Frederick Hurten Rhead at the Met

Editorial Staff

This week the Metropolitan Museum of Art celebrated the reopening of its newly renovated and reconfigured American Wing, which is featured in two articles in the current May issue of The Magazine ANTIQUES. The results are stunning: a majestic installation of sculpture and architectural elements in the Charles Engelhard Court; the reinstallation of twelve period rooms that, with a new glass elevator, are now more accessible than ever; and the light-filled balcony displays of ceramics, glass, and silver, which are newly arranged for chronological and thematic harmony. Visitors to the American Wing will have much to discover. With that in mind, I decided to discuss a single object here, to introduce the superlative holdings of the Met’s American collections and to entice readers to find their own favorites.

One of the highlights of the American Wing is a new installation of American art pottery from the collection of Robert A. Ellison Jr.—a promised gift of 250 exceptional works that are being shown publicly for the first time. This collection, which is on view on the new mezzanine-level balcony overlooking Central Park, spans the years 1876 through 1956, and, as Alice Cooney Frelinghuysen, the Anthony W. and Lulu C. Wang Curator of Decorative Arts, pointed out on a recent tour, represents all regions of the nation.  In addition to extraordinary vessels by George Ohr, the renowned potter of Biloxi, Mississippi, there are works by such notable arts and crafts potteries as Newcomb, Grueby, Rookwood, Marblehead, and the Saturday Evening Girls. One standout among the dazzling array of ceramics is an 11 ½ inch tall vase (illustrated here) designed by Frederick Hurten Rhead for the Roseville Pottery of Zanesville, Ohio, between 1905 and 1908.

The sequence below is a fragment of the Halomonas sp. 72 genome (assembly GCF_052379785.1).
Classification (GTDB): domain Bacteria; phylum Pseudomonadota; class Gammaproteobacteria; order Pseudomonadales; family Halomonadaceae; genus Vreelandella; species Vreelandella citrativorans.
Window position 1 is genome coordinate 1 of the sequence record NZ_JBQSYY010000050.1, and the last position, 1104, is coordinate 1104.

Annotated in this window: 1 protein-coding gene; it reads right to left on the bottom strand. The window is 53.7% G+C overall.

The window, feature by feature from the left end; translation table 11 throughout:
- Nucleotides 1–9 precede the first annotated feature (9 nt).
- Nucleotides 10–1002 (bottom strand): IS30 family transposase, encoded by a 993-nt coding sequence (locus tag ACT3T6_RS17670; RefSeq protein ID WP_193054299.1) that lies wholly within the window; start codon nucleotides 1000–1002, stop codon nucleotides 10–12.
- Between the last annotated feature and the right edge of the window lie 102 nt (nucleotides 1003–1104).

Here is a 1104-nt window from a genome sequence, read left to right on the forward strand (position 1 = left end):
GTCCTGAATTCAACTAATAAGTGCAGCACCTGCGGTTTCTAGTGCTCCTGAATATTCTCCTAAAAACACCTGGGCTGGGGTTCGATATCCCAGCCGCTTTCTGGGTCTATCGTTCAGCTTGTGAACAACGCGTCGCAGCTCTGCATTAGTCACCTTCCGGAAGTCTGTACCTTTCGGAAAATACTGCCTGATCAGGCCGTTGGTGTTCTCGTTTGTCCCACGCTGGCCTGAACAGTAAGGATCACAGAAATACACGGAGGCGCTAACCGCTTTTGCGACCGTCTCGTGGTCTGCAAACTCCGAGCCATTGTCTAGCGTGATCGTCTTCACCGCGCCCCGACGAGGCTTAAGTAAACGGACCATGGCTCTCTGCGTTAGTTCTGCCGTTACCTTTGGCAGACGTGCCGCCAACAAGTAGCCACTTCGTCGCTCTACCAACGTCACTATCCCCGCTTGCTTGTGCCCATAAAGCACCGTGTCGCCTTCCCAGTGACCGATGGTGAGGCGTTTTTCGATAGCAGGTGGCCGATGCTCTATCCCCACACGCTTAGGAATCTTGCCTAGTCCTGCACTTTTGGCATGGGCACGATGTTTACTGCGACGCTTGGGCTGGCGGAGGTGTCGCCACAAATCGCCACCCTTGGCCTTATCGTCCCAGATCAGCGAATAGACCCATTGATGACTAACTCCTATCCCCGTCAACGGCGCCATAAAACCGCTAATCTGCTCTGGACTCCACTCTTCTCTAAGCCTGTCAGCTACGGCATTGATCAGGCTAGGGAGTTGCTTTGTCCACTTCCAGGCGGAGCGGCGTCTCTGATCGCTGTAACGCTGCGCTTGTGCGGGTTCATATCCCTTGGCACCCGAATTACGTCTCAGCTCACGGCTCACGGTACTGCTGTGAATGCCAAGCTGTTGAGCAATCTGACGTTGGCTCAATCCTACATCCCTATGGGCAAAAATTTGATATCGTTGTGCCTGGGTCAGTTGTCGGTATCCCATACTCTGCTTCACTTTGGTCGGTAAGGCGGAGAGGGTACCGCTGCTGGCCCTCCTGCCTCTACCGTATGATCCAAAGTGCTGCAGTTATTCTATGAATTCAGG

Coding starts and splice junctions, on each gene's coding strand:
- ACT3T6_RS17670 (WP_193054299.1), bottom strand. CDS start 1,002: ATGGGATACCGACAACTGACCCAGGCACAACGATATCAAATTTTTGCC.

The English-born Rhead came from a family steeped in the pottery industry—his grandfathers both worked at various firms including Sèvres, Spode, Mintons, and Wedgwood, and his father at Brownfields Pottery. He himself worked at Brownfields and, in 1899, became the art director for Wardle & Company before coming to the United States in 1902.  His prodigious career here included stints at Vance/Avon Faience in Titltonville, Ohio, and the Weller Pottery in Zanesville, Ohio, before his appointment in 1904 as art director at Roseville. There he developed many successful lines including “Della Robbia,” which was developed in 1905 and entered production in 1906.

“Della Robbia” offered American consumers a striking new design vocabulary that incorporated strongly stylized decoration, often with sculptural definition—combining the influence of commercial English potteries such as Doulton with Rhead’s own vision for Roseville. The strong geometric design, intricate composition, and textural relief of the Met’s vase make it a striking example of the effects he achieved. Rhead actively promoted this bold type of stylized decoration by publishing his designs in Keramic Studio, the art pottery magazine founded by Adelaide Alsop Robineau.

The very modern look of the ceramics that Rhead designed in his earliest years in the United States are all the more compelling when one considers his entire career here which spanned three more decades and culminated in his most famous design—the “Fiesta” dinnerware line he developed for the Homer Laughlin China Company in 1935. Though Rhead died shortly after being diagnosed with cancer in 1942, his prolific body of work and the success of his designs are testament to the inventiveness and diversity fostered in American decorative arts.

To learn more about Rhead and American art pottery see, Frederick Hurten Rhead: An English Potter in America by Sharon Dale (Eerie Art Museum, 1986).

To learn more about the American Wing at the Metropolitan Museum of Art visit

Image: Vase designed by Frederick Hurten Rhead (1880-1942) for Roseville Pottery (1892-1954), Zanesville, Ohio, 1905-08. Earthenware; height 11 1/2 inches. Metropolitan Museum of Art, promised gift of Robert A. Ellison Jr.; photograph by Robert A. Ellison Jr.